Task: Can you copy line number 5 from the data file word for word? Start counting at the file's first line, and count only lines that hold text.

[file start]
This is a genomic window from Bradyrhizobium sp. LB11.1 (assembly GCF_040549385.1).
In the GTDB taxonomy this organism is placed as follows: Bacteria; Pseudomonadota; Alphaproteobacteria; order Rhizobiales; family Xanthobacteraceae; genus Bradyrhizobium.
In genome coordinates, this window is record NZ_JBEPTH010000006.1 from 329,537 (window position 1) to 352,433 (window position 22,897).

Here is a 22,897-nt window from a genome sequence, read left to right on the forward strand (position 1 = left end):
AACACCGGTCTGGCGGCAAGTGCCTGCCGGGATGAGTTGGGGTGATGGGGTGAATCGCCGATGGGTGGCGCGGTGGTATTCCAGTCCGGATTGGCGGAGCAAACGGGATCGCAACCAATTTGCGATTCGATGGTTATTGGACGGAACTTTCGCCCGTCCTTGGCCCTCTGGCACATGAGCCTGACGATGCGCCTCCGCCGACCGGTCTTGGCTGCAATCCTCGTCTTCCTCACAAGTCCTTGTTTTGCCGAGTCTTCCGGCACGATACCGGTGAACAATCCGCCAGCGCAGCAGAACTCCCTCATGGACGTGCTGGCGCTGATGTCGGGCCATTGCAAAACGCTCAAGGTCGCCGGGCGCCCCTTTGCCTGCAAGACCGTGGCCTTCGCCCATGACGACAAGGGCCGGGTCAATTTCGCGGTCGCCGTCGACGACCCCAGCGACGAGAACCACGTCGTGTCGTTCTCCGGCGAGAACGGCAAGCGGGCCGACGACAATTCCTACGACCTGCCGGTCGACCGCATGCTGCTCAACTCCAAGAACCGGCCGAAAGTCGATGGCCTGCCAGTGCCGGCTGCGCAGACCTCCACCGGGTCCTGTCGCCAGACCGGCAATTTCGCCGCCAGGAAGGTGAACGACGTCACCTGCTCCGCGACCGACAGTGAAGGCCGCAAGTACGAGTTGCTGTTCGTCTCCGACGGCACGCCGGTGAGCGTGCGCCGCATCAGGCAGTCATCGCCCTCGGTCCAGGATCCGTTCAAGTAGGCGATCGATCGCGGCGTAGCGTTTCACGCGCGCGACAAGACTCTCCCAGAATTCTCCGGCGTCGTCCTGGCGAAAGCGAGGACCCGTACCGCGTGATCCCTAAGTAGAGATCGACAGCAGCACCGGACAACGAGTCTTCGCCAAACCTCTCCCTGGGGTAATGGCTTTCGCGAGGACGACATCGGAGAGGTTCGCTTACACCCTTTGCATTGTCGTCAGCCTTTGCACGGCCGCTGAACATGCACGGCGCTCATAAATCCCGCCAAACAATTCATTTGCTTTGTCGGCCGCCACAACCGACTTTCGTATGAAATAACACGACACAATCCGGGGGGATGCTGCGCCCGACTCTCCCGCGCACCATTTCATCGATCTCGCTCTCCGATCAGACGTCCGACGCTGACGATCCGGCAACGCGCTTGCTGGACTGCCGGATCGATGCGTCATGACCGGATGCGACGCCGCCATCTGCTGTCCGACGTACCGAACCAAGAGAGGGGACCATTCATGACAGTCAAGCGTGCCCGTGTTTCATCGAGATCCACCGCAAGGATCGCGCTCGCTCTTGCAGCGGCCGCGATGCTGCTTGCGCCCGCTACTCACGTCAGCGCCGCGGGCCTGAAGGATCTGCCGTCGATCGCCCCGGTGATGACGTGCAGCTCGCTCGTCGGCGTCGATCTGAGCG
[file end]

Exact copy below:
AACACCGGTCTGGCGGCAAGTGCCTGCCGGGATGAGTTGGGGTGATGGGGTGAATCGCCGATGGGTGGCGCGGTGGTATTCCAGTCCGGATTGGCGGAGCAAACGGGATCGCAACCAATTTGCGATTCGATGGTTATTGGACGGAACTTTCGCCCGTCCTTGGCCCTCTGGCACATGAGCCTGACGATGCGCCTCCGCCGACCGGTCTTGGCTGCAATCCTCGTCTTCCTCACAAGTCCTTGTTTTGCCGAGTCTTCCGGCACGATACCGGTGAACAATCCGCCAGCGCAGCAGAACTCCCTCATGGACGTGCTGGCGCTGATGTCGGGCCATTGCAAAACGCTCAAGGTCGCCGGGCGCCCCTTTGCCTGCAAGACCGTGGCCTTCGCCCATGACGACAAGGGCCGGGTCAATTTCGCGGTCGCCGTCGACGACCCCAGCGACGAGAACCACGTCGTGTCGTTCTCCGGCGAGAACGGCAAGCGGGCCGACGACAATTCCTACGACCTGCCGGTCGACCGCATGCTGCTCAACTCCAAGAACCGGCCGAAAGTCGATGGCCTGCCAGTGCCGGCTGCGCAGACCTCCACCGGGTCCTGTCGCCAGACCGGCAATTTCGCCGCCAGGAAGGTGAACGACGTCACCTGCTCCGCGACCGACAGTGAAGGCCGCAAGTACGAGTTGCTGTTCGTCTCCGACGGCACGCCGGTGAGCGTGCGCCGCATCAGGCAGTCATCGCCCTCGGTCCAGGATCCGTTCAAGTAGGCGATCGATCGCGGCGTAGCGTTTCACGCGCGCGACAAGACTCTCCCAGAATTCTCCGGCGTCGTCCTGGCGAAAGCGAGGACCCGTACCGCGTGATCCCTAAGTAGAGATCGACAGCAGCACCGGACAACGAGTCTTCGCCAAACCTCTCCCTGGGGTAATGGCTTTCGCGAGGACGACATCGGAGAGGTTCGCTTACACCCTTTGCATTGTCGTCAGCCTTTGCACGGCCGCTGAACATGCACGGCGCTCATAAATCCCGCCAAACAATTCATTTGCTTTGTCGGCCGCCACAACCGACTTTCGTATGAAATAACACGACACAATCCGGGGGGATGCTGCGCCCGACTCTCCCGCGCACCATTTCATCGATCTCGCTCTCCGATCAGACGTCCGACGCTGACGATCCGGCAACGCGCTTGCTGGACTGCCGGATCGATGCGTCATGACCGGATGCGACGCCGCCATCTGCTGTCCGACGTACCGAACCAAGAGAGGGGACCATTCATGACAGTCAAGCGTGCCCGTGTTTCATCGAGATCCACCGCAAGGATCGCGCTCGCTCTTGCAGCGGCCGCGATGCTGCTTGCGCCCGCTACTCACGTCAGCGCCGCGGGCCTGAAGGATCTGCCGTCGATCGCCCCGGTGATGACGTGCAGCTCGCTCGTCGGCGTCGATCTGAGCG